From time to time our shop is graced with stories and little bits of pencil history and it's our privilege to share them with our friends and fellow pencil people! Recently, this gorgeous antique machine was loaned to our shop by thoroughly awesome pencil person Steven Heimbold, collector and restorationist of vintage sharpeners (check out the incredible Pinterest Steven and his nephew have created - it's a huge wealth of sharpener and pencil goodness!!).
This durable desktop accessory is the U.S. Automatic Pencil Sharpener. First patented in 1906 by Essington Newell Gilfillan, the U.S. Automatic was the best-selling sharpener in the U.S. until about 1914. The Automatic Pencil Sharpener Company, better known as APSCO, bought the patent from Mr. Gilfillan, and produced it until about 1926.
The sharpener works using a sort of ingenious method. A tri-cornered blade rotates as you turn the handle. This blade does all the work - it both sharpens the pencil and acts as a cog to turn the gear holding the pencil so the pencil rotates as it sharpens. In addition the force of the blade drives the pencil downward so you can get a clean cut into the wood of the pencil. Three pieces of metal hold the pencil firmly in place - which is why this gem works best with hex or semi-hex pencils - and a tiny little oil cup (with a bold reminder to keep it full on the front of the machine) keeps everything running smoothly.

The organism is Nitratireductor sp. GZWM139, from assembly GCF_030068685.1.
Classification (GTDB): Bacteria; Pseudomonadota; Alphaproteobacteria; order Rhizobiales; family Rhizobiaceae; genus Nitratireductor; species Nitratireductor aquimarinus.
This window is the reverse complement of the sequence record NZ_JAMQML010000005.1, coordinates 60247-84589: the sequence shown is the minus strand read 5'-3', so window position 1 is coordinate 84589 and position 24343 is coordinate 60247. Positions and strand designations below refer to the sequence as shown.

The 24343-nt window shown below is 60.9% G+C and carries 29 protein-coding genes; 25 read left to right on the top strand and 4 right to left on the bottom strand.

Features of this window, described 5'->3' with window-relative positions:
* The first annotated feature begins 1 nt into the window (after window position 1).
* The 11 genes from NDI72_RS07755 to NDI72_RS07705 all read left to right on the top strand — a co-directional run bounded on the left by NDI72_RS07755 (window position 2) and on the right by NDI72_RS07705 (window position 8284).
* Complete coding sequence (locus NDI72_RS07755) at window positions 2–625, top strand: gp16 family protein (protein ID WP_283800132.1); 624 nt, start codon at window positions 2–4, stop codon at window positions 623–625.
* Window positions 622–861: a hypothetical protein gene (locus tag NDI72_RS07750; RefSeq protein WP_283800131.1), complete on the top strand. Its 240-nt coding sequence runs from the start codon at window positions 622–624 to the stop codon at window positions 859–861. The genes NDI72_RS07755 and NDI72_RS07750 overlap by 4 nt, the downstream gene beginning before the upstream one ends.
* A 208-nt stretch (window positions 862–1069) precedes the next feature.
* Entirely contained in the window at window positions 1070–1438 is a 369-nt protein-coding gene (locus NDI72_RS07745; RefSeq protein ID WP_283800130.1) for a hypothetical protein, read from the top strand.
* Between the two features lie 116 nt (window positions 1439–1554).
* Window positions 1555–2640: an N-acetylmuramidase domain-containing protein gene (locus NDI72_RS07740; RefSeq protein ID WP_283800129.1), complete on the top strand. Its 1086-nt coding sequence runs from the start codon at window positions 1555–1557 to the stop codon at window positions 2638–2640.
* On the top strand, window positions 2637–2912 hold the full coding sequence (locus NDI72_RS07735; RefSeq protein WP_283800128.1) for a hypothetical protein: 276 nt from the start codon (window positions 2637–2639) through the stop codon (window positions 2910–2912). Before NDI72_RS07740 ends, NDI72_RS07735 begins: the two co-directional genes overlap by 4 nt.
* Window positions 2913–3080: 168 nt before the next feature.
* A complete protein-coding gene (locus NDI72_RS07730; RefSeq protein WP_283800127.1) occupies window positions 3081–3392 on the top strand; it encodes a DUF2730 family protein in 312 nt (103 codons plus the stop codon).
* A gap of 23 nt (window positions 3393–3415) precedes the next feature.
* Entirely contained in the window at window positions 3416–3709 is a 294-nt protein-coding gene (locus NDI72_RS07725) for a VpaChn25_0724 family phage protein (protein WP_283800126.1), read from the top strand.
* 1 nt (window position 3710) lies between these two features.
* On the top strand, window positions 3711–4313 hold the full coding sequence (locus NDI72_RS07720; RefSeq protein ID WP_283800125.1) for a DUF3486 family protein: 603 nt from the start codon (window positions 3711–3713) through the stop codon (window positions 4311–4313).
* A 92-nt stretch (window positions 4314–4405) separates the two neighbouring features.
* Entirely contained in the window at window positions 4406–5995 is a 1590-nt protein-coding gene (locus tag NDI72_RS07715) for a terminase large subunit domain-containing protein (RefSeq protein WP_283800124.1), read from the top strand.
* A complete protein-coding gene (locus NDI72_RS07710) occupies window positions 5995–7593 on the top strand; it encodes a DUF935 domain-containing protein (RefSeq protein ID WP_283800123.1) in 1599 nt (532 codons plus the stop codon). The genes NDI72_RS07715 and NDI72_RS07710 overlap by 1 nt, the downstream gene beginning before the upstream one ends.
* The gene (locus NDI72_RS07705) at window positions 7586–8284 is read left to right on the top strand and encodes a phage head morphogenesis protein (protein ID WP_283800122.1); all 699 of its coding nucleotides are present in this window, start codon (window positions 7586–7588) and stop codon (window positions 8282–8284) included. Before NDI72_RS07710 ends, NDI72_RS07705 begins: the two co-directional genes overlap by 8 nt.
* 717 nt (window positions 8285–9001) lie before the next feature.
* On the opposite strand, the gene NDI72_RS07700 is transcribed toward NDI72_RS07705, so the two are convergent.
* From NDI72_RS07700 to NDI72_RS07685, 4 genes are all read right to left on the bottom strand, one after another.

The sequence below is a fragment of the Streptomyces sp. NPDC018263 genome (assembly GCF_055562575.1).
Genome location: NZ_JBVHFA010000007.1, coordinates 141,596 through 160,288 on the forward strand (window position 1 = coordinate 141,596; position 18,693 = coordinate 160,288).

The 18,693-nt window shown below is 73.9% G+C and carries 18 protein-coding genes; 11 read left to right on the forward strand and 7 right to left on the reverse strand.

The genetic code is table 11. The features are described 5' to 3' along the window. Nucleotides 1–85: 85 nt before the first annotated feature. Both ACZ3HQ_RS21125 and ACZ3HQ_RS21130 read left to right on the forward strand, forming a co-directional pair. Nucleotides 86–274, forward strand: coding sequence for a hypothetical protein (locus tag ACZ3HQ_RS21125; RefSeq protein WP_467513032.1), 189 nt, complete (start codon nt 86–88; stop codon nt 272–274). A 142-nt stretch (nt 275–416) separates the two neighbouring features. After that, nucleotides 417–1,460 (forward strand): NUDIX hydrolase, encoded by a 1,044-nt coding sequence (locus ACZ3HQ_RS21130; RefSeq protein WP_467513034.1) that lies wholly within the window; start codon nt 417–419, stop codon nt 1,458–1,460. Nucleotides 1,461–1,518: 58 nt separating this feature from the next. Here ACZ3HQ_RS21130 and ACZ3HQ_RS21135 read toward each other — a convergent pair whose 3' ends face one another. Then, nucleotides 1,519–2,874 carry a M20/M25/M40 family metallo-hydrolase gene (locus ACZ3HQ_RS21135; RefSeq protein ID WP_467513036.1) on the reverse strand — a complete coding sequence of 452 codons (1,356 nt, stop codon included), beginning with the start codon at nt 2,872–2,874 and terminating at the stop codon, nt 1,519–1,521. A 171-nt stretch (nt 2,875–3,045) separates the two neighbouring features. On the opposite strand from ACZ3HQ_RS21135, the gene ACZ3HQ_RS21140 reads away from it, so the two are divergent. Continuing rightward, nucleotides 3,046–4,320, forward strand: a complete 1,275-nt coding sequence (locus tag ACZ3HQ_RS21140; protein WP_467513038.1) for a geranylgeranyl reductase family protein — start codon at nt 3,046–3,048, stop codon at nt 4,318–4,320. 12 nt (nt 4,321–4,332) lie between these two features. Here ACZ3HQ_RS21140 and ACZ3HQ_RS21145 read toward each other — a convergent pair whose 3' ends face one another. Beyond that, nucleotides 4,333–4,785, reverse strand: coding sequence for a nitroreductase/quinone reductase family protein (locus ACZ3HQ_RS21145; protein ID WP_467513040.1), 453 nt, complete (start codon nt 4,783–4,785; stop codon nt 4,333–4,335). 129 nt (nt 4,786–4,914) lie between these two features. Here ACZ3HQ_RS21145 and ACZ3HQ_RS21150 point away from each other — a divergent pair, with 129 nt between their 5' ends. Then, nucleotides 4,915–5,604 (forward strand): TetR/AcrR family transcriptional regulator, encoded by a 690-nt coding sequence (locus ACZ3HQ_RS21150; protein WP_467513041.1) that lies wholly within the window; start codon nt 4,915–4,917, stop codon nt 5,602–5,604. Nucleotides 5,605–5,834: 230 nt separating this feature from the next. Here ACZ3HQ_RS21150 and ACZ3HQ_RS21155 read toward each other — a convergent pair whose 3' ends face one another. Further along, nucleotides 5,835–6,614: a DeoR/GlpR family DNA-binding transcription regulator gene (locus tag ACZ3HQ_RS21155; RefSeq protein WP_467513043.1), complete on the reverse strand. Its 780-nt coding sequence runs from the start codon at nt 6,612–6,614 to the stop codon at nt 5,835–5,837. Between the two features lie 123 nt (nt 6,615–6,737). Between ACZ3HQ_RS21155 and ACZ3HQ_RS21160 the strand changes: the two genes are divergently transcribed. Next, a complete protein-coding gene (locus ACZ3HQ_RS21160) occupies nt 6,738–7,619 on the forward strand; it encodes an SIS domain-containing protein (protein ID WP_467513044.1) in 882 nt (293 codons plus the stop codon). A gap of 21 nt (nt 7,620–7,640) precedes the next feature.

The point it makes is rather fascinating: the sharpener creates this gorgeous long but sort of chunky tip. It's not as needle-fine as a Masterpiece, but the length of it still gives you a nicely precise line for writing. It looks and feels like a knife sharpened point (because that's essentially what it is).
I sharpened up three General's Semi-hexes with it. It's an immensely gratifying process to sharpen with the U.S. Automatic. The blade makes a satisfying click, click as it rotates the top gear and you also get the exquisitely smooth slicing feel as it cuts through the pencil. Little bits of of wood shave off into the drawer below, while bit and pieces are flung all over the desk. It's pleasantly messy.
I made a little video so you can see the U.S. Automatic in action! Check it out: